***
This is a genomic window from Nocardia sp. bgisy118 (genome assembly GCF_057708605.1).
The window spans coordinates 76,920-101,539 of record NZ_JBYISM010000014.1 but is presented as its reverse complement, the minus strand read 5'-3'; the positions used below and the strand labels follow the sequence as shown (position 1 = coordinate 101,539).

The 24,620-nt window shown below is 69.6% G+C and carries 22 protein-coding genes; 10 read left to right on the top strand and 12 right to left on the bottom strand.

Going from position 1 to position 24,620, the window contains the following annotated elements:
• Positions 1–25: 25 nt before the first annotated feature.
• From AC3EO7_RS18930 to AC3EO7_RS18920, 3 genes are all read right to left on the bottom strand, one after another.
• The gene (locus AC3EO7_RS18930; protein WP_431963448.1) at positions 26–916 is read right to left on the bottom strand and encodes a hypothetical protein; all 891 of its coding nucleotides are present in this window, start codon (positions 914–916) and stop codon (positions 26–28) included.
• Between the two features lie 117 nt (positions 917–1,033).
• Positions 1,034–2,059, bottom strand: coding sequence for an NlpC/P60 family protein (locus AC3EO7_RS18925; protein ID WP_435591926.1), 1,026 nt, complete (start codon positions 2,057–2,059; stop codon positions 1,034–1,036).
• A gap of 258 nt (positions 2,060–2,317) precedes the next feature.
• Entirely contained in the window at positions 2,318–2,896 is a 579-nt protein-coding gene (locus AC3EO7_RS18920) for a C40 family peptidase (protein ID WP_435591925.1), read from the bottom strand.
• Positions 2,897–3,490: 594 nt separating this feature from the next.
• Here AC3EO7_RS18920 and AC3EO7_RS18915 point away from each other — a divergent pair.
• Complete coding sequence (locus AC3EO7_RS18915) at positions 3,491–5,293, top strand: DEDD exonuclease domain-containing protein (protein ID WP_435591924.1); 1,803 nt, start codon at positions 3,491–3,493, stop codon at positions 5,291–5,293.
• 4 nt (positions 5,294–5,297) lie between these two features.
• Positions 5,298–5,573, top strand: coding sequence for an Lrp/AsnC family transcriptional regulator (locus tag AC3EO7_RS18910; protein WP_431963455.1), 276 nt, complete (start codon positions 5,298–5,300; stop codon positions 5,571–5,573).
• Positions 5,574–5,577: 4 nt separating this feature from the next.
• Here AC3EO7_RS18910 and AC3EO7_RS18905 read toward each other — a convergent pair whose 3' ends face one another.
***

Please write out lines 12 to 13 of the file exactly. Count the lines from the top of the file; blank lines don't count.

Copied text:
• Positions 2,897–3,490: 594 nt separating this feature from the next.
• Here AC3EO7_RS18920 and AC3EO7_RS18915 point away from each other — a divergent pair.